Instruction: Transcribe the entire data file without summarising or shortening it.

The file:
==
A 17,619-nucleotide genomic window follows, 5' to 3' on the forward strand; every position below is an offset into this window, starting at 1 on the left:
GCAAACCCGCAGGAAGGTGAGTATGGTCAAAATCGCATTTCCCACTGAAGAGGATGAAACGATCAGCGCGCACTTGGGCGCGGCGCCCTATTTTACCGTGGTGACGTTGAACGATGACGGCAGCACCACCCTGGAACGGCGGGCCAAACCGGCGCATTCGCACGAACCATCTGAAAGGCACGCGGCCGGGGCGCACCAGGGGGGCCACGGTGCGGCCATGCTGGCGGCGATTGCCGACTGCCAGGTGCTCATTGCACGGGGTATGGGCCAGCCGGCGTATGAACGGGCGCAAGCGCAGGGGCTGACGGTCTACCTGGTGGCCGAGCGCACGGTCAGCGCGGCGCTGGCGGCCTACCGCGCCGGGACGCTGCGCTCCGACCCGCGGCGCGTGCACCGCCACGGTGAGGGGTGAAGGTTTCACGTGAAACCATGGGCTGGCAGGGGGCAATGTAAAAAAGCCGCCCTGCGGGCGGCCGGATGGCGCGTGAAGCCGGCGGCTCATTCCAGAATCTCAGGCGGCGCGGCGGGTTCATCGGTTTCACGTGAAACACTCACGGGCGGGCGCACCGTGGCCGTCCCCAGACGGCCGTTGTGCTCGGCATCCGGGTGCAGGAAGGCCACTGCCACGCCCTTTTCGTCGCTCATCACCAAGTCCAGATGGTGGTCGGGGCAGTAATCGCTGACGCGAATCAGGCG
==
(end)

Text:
A 17,619-nucleotide genomic window follows, 5' to 3' on the forward strand; every position below is an offset into this window, starting at 1 on the left:
GCAAACCCGCAGGAAGGTGAGTATGGTCAAAATCGCATTTCCCACTGAAGAGGATGAAACGATCAGCGCGCACTTGGGCGCGGCGCCCTATTTTACCGTGGTGACGTTGAACGATGACGGCAGCACCACCCTGGAACGGCGGGCCAAACCGGCGCATTCGCACGAACCATCTGAAAGGCACGCGGCCGGGGCGCACCAGGGGGGCCACGGTGCGGCCATGCTGGCGGCGATTGCCGACTGCCAGGTGCTCATTGCACGGGGTATGGGCCAGCCGGCGTATGAACGGGCGCAAGCGCAGGGGCTGACGGTCTACCTGGTGGCCGAGCGCACGGTCAGCGCGGCGCTGGCGGCCTACCGCGCCGGGACGCTGCGCTCCGACCCGCGGCGCGTGCACCGCCACGGTGAGGGGTGAAGGTTTCACGTGAAACCATGGGCTGGCAGGGGGCAATGTAAAAAAGCCGCCCTGCGGGCGGCCGGATGGCGCGTGAAGCCGGCGGCTCATTCCAGAATCTCAGGCGGCGCGGCGGGTTCATCGGTTTCACGTGAAACACTCACGGGCGGGCGCACCGTGGCCGTCCCCAGACGGCCGTTGTGCTCGGCATCCGGGTGCAGGAAGGCCACTGCCACGCCCTTTTCGTCGCTCATCACCAAGTCCAGATGGTGGTCGGGGCAGTAATCGCTGACGCGAATCAGGCG